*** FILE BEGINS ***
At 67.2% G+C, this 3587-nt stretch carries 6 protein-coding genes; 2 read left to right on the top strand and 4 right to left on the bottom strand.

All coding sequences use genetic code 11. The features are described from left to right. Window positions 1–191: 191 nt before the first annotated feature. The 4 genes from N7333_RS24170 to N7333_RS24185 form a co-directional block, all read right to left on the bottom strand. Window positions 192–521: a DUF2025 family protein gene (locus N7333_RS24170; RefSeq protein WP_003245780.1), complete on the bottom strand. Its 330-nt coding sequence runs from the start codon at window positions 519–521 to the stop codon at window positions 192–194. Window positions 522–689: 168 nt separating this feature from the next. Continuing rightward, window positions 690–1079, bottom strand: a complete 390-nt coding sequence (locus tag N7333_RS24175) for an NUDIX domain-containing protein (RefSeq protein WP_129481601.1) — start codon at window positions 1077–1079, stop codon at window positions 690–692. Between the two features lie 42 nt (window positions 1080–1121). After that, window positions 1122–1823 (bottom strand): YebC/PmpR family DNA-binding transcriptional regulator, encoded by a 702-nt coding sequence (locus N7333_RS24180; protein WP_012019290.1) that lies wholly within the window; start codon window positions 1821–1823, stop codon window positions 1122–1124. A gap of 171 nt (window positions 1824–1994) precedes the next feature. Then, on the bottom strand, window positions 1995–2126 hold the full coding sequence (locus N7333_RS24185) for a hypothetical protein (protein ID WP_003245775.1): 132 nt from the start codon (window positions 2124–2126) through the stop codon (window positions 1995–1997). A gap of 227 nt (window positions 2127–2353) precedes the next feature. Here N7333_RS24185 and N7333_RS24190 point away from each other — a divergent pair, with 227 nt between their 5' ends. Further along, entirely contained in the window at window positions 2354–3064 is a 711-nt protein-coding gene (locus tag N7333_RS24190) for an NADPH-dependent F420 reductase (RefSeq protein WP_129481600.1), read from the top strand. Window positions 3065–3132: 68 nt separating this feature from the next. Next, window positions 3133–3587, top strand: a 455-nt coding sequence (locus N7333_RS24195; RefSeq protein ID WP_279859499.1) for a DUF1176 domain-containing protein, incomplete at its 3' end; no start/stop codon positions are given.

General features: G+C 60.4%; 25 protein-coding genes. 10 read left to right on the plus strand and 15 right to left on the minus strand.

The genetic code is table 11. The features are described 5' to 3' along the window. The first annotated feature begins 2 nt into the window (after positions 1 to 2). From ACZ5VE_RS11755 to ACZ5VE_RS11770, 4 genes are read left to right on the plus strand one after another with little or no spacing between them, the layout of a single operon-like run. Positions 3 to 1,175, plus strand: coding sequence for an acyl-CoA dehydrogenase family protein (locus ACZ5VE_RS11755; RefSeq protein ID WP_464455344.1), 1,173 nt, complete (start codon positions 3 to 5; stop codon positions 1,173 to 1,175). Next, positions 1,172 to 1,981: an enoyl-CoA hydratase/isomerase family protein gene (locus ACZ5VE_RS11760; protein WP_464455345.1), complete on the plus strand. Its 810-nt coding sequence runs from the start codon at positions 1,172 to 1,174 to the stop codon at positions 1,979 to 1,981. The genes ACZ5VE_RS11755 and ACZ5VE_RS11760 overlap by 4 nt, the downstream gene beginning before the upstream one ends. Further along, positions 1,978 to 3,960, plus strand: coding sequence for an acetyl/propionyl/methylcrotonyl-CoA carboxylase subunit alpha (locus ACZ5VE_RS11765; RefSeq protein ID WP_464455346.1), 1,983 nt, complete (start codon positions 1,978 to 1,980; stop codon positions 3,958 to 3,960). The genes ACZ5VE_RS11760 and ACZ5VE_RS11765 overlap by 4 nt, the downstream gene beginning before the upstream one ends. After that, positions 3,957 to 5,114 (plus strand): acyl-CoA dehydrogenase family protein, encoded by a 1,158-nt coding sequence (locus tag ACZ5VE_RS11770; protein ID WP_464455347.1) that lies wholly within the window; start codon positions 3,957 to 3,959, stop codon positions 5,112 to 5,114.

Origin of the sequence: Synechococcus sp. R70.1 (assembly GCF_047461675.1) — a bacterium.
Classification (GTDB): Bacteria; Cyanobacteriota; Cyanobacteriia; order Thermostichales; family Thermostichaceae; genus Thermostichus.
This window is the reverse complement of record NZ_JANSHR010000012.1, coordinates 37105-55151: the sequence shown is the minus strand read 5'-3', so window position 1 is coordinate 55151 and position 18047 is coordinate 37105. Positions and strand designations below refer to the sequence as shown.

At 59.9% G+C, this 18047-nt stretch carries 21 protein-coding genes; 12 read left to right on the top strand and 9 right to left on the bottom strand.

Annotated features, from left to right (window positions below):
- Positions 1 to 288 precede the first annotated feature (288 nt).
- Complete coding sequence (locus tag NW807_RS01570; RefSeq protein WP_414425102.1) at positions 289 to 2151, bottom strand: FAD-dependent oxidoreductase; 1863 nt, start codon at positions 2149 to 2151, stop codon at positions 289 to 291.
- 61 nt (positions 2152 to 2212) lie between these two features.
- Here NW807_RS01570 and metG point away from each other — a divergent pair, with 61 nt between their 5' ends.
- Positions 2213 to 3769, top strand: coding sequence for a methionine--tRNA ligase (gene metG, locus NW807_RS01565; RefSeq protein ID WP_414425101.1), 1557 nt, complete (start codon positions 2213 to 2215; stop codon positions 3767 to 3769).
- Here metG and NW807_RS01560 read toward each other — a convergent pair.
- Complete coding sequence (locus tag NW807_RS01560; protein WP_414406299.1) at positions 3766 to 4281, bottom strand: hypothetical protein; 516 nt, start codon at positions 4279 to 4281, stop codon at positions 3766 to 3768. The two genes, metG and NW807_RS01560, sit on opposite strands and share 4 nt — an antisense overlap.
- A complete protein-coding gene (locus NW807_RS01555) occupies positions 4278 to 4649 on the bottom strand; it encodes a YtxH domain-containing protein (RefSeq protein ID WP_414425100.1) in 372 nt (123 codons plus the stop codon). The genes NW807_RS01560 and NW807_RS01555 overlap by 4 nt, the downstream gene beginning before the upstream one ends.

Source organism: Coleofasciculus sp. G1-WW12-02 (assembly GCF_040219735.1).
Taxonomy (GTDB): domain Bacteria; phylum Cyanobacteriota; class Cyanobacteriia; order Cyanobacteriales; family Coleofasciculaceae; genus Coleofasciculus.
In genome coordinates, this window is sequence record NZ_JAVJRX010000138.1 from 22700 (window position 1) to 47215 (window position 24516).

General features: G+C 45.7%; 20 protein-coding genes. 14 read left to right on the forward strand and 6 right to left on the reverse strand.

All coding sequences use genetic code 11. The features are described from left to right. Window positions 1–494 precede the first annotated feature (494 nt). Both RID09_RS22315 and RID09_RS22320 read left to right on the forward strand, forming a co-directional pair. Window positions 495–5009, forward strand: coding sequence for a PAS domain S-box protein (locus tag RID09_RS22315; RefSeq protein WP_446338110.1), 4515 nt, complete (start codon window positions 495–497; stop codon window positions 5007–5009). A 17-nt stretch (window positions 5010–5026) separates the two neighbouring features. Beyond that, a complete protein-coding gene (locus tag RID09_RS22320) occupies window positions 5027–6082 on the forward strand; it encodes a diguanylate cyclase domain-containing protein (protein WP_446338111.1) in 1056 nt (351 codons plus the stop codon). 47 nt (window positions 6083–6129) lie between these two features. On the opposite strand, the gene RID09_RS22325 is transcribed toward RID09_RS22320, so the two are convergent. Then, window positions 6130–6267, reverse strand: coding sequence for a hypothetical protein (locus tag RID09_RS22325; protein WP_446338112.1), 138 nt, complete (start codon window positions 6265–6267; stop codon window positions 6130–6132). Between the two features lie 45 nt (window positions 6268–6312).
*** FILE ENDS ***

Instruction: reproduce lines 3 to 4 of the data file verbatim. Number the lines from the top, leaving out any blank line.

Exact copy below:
General features: G+C 60.4%; 25 protein-coding genes. 10 read left to right on the plus strand and 15 right to left on the minus strand.

The genetic code is table 11. The features are described 5' to 3' along the window. The first annotated feature begins 2 nt into the window (after positions 1 to 2). From ACZ5VE_RS11755 to ACZ5VE_RS11770, 4 genes are read left to right on the plus strand one after another with little or no spacing between them, the layout of a single operon-like run. Positions 3 to 1,175, plus strand: coding sequence for an acyl-CoA dehydrogenase family protein (locus ACZ5VE_RS11755; RefSeq protein ID WP_464455344.1), 1,173 nt, complete (start codon positions 3 to 5; stop codon positions 1,173 to 1,175). Next, positions 1,172 to 1,981: an enoyl-CoA hydratase/isomerase family protein gene (locus ACZ5VE_RS11760; protein WP_464455345.1), complete on the plus strand. Its 810-nt coding sequence runs from the start codon at positions 1,172 to 1,174 to the stop codon at positions 1,979 to 1,981. The genes ACZ5VE_RS11755 and ACZ5VE_RS11760 overlap by 4 nt, the downstream gene beginning before the upstream one ends. Further along, positions 1,978 to 3,960, plus strand: coding sequence for an acetyl/propionyl/methylcrotonyl-CoA carboxylase subunit alpha (locus ACZ5VE_RS11765; RefSeq protein ID WP_464455346.1), 1,983 nt, complete (start codon positions 1,978 to 1,980; stop codon positions 3,958 to 3,960). The genes ACZ5VE_RS11760 and ACZ5VE_RS11765 overlap by 4 nt, the downstream gene beginning before the upstream one ends. After that, positions 3,957 to 5,114 (plus strand): acyl-CoA dehydrogenase family protein, encoded by a 1,158-nt coding sequence (locus tag ACZ5VE_RS11770; protein ID WP_464455347.1) that lies wholly within the window; start codon positions 3,957 to 3,959, stop codon positions 5,112 to 5,114.